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Thursday, February 20, 2020  Spokane, Washington  Est. May 19, 1883
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Scoping season begins in Spokane

You have until January 21st, 2013 to comment as part of the scoping process for the Gateway Pacific Terminal (GPT) at Cherry Point. That is 120 days to speak now or forever hold your peace. The U.S. Army Corps of Engineers has determined the GPT and Burlington Northern Santa Fe (BNSF) rail expansion projects are interrelated and may have significant impacts on the human environment so an Environmental Impact Statement will be prepared. 

Here are the details for the Spokane hearing:  Tuesday, Dec. 4th, 2012, from 4 pm to 7 pm, at Spokane County Fairgrounds, 404 North Havana Street, Spokane Valley. 

In a statement upon news of the scoping process, Spokane City Council President Ben Stuckart commented:  “The Spokane City Council previously unanimously voted to have our voice heard in the building of coal export facilities. Today’s announcement that a public hearing will held in Spokane as part of the Army Corps' evaluation process for the Cherry Point terminal proposal, is a big, but necessary win for Spokane. This announcement is only one piece of the puzzle in protecting our beautiful city. Now the Army Corps needs to commit to evaluating all of the coal export proposals, because Spokane has much to lose, and little to gain by allowing 62 new coal trains per day through our town. Such an increase would harm our air quality, transportation systems, and emergency response. Today is the first step in the right direction for Spokane in a lengthy process.”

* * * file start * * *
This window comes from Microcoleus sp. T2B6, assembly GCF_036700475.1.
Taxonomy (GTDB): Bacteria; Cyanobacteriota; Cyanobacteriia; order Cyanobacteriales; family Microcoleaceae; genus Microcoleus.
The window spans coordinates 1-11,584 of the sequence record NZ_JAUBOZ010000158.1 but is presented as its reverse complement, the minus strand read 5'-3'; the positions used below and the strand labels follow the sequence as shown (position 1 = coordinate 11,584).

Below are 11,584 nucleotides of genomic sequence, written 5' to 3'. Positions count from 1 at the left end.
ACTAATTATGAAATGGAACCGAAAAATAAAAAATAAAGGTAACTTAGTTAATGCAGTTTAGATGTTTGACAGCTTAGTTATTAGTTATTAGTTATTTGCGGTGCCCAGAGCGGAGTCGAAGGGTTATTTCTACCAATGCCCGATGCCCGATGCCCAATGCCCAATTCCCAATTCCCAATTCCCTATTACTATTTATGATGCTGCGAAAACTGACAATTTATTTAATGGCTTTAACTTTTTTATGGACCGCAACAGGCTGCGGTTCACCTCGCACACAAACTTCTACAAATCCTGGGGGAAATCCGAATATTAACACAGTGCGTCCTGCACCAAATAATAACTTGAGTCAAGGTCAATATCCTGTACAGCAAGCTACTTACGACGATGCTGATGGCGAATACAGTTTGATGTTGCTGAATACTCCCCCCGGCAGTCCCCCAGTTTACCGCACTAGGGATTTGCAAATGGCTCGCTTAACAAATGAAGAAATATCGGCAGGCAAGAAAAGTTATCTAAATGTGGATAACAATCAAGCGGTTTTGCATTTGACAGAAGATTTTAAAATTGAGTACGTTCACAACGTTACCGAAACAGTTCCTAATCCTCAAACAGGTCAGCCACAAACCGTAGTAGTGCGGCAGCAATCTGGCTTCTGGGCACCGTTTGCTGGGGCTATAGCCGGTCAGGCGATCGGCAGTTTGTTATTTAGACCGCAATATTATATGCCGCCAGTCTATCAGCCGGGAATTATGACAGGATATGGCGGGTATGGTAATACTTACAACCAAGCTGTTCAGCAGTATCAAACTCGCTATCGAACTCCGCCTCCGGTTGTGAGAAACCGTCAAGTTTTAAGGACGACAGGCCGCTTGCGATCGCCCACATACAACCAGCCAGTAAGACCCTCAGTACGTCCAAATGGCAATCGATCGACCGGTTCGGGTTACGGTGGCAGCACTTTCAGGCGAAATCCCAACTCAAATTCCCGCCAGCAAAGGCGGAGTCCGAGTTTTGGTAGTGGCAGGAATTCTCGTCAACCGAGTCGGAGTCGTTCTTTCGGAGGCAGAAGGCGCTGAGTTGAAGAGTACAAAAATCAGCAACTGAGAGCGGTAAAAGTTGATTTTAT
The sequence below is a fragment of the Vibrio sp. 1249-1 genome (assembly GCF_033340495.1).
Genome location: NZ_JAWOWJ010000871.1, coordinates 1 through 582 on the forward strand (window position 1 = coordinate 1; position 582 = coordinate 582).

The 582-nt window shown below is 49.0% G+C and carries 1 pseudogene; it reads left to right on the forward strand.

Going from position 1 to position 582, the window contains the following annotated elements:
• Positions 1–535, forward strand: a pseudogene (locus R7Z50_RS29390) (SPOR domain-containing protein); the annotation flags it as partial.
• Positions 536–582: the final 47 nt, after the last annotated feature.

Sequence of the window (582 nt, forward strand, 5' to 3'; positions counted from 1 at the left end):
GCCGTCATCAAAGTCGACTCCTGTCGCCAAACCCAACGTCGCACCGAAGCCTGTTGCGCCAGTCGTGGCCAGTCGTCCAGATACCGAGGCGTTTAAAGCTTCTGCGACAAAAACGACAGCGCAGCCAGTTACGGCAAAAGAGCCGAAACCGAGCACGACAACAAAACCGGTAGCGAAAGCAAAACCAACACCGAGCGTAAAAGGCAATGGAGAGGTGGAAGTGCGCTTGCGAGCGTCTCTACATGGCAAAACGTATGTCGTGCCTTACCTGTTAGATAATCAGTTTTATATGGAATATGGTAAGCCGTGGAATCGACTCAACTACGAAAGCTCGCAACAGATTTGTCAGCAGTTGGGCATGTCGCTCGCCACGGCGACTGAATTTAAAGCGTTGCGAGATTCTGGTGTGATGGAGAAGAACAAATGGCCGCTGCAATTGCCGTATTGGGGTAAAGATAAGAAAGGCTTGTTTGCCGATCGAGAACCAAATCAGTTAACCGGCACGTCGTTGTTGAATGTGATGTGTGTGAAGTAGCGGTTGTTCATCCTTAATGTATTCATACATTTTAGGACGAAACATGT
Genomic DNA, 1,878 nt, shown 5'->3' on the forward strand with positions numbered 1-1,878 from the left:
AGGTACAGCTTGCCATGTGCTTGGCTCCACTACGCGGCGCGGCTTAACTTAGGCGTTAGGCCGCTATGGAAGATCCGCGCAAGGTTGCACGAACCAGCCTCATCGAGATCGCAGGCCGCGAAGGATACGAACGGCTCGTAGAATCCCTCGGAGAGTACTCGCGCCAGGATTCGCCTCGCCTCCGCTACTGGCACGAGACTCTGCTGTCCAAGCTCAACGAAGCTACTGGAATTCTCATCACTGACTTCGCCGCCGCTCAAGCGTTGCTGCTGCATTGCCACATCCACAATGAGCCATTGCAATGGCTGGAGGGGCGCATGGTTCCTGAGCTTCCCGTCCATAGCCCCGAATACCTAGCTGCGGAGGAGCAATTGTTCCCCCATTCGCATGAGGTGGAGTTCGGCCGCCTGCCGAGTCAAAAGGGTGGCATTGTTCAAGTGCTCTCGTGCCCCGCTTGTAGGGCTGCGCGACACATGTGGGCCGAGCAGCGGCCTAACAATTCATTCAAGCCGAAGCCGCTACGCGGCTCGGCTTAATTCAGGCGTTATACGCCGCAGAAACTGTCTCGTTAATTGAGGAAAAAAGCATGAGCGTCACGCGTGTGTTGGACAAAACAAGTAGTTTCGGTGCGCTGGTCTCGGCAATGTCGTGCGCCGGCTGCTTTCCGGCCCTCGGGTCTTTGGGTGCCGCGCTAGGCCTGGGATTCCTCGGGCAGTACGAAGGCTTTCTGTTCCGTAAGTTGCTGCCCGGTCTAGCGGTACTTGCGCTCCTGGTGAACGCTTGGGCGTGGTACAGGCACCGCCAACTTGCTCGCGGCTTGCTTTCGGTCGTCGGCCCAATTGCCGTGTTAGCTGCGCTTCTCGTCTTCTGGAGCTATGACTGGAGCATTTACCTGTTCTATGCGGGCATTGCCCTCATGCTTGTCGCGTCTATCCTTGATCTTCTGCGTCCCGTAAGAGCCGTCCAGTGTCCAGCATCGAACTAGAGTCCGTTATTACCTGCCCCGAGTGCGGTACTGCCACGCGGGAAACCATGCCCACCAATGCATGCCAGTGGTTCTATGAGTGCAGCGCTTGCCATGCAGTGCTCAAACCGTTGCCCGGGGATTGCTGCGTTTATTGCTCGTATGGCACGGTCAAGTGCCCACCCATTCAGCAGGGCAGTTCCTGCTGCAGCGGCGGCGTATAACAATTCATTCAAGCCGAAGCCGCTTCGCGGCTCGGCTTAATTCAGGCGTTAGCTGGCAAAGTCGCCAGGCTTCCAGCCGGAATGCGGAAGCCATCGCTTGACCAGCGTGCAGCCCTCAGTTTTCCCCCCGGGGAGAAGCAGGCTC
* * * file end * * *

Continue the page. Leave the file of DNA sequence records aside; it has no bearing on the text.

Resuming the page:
More information is available at

Learn how to send comments regarding the EIS after the jump. 

The scoping period starts September 24, 2012 and ends January 21, 2013. Written comments regarding the scope of the EIS - including the environmental analysis, range of alternatives, and potential mitigation actions email: or via the official website established by the three agencies for the

EIS process:

Written comments concerning the project and requests to be included on the EIS notification mailing list should be submitted to: 

Mr. Randel Perry
U.S. Army Corps of Engineers Seattle District
Care of: GPT/BNSF Custer Spur EIS Co-Lead Agencies
1100 112th Avenue Northeast, Suite 400
Bellevue, Washington 98004.

Scoping meetings include:

Tuesday December 4th, 2012 from 4-7pm at Spokane County Fairgrounds, 404 North Havana Street, Spokane Valley.

A continuous "on-line scoping meeting" will be hosted on the EIS website at
Potentially significant issues to be analyzed in the EIS include but are not limited to: 

project-specific and cumulative effects on navigation (e.g., vessel
traffic and navigational safety);

marine aquatic habitats, including State-designated aquatic reserves;

marine aquatic species, including Endangered Species Act listed species and Washington State species of concern; Tribal treaty rights;

wetland and riparian habitat and wildlife;